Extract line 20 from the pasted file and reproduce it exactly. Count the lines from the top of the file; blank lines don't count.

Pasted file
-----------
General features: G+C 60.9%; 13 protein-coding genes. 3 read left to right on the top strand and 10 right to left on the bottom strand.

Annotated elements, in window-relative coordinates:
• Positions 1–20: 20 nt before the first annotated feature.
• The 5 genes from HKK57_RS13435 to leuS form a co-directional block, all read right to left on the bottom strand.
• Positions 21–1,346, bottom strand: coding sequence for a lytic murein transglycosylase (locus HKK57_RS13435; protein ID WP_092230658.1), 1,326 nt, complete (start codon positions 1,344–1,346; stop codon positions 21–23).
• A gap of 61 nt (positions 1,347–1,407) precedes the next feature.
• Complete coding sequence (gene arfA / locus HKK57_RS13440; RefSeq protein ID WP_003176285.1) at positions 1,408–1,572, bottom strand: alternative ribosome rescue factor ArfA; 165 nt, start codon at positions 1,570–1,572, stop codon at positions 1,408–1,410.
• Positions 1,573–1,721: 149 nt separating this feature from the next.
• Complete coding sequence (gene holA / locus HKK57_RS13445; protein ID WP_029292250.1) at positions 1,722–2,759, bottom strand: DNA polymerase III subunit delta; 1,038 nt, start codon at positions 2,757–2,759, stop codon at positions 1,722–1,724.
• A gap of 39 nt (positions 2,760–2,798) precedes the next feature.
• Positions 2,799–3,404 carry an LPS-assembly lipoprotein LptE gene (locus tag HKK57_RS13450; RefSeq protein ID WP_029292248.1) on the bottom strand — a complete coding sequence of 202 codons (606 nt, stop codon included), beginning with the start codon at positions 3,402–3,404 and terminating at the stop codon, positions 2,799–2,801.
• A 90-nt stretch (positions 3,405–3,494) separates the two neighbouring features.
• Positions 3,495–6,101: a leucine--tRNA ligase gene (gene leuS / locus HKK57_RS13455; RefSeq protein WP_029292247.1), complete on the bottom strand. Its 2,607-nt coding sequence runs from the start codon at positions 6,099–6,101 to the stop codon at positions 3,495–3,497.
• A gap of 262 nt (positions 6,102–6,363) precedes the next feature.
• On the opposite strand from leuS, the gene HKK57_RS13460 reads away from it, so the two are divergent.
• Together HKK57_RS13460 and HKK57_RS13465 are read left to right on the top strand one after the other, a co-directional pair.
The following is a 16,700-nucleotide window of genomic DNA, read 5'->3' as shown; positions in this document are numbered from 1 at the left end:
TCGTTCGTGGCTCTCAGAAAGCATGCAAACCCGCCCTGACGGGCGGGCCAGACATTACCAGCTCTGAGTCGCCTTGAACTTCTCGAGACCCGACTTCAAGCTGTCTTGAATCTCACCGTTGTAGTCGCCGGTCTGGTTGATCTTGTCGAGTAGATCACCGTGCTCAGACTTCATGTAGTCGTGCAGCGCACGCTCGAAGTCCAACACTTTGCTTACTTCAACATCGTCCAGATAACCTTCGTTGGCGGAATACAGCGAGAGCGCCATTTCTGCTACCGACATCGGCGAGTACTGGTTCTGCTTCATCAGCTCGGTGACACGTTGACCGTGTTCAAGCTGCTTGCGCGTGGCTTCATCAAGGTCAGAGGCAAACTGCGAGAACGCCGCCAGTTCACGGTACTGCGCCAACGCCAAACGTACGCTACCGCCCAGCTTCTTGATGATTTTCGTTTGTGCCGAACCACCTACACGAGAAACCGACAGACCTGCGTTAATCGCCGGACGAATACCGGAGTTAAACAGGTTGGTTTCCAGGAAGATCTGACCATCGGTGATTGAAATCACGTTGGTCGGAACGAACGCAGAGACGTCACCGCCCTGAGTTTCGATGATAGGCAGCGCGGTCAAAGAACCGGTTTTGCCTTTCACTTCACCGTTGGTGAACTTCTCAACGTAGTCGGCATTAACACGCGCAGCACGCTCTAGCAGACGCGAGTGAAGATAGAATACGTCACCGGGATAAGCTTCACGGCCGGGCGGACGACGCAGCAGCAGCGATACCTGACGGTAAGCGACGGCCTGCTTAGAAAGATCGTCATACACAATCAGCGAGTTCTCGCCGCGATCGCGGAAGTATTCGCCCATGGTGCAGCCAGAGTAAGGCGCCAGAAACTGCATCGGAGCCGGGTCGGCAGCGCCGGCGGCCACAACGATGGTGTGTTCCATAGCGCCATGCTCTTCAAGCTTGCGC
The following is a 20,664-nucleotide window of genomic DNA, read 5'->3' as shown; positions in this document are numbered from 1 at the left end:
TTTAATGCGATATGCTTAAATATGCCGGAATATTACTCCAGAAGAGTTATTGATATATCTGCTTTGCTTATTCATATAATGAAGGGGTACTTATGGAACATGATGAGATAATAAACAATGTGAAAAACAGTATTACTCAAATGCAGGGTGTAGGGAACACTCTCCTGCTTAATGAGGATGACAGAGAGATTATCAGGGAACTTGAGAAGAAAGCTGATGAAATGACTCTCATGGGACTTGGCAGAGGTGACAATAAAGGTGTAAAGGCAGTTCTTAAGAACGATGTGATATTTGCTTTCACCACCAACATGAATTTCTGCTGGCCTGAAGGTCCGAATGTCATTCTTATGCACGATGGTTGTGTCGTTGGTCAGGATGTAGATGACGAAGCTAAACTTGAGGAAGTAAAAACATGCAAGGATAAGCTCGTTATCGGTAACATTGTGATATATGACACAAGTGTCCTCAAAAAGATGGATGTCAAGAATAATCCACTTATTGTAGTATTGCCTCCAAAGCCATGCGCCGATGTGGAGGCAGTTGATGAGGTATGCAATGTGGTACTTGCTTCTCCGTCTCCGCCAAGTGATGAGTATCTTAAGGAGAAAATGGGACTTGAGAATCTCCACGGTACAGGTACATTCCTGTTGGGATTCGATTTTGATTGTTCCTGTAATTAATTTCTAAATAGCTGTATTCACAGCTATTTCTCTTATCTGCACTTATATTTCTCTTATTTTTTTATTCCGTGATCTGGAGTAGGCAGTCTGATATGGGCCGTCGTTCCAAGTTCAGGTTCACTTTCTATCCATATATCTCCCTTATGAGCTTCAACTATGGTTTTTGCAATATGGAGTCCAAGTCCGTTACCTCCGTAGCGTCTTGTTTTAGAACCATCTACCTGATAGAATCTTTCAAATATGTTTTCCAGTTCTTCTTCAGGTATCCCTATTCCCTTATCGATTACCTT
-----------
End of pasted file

TTTAATGCGATATGCTTAAATATGCCGGAATATTACTCCAGAAGAGTTATTGATATATCTGCTTTGCTTATTCATATAATGAAGGGGTACTTATGGAACATGATGAGATAATAAACAATGTGAAAAACAGTATTACTCAAATGCAGGGTGTAGGGAACACTCTCCTGCTTAATGAGGATGACAGAGAGATTATCAGGGAACTTGAGAAGAAAGCTGATGAAATGACTCTCATGGGACTTGGCAGAGGTGACAATAAAGGTGTAAAGGCAGTTCTTAAGAACGATGTGATATTTGCTTTCACCACCAACATGAATTTCTGCTGGCCTGAAGGTCCGAATGTCATTCTTATGCACGATGGTTGTGTCGTTGGTCAGGATGTAGATGACGAAGCTAAACTTGAGGAAGTAAAAACATGCAAGGATAAGCTCGTTATCGGTAACATTGTGATATATGACACAAGTGTCCTCAAAAAGATGGATGTCAAGAATAATCCACTTATTGTAGTATTGCCTCCAAAGCCATGCGCCGATGTGGAGGCAGTTGATGAGGTATGCAATGTGGTACTTGCTTCTCCGTCTCCGCCAAGTGATGAGTATCTTAAGGAGAAAATGGGACTTGAGAATCTCCACGGTACAGGTACATTCCTGTTGGGATTCGATTTTGATTGTTCCTGTAATTAATTTCTAAATAGCTGTATTCACAGCTATTTCTCTTATCTGCACTTATATTTCTCTTATTTTTTTATTCCGTGATCTGGAGTAGGCAGTCTGATATGGGCCGTCGTTCCAAGTTCAGGTTCACTTTCTATCCATATATCTCCCTTATGAGCTTCAACTATGGTTTTTGCAATATGGAGTCCAAGTCCGTTACCTCCGTAGCGTCTTGTTTTAGAACCATCTACCTGATAGAATCTTTCAAATATGTTTTCCAGTTCTTCTTCAGGTATCCCTATTCCCTTATCGATTACCTT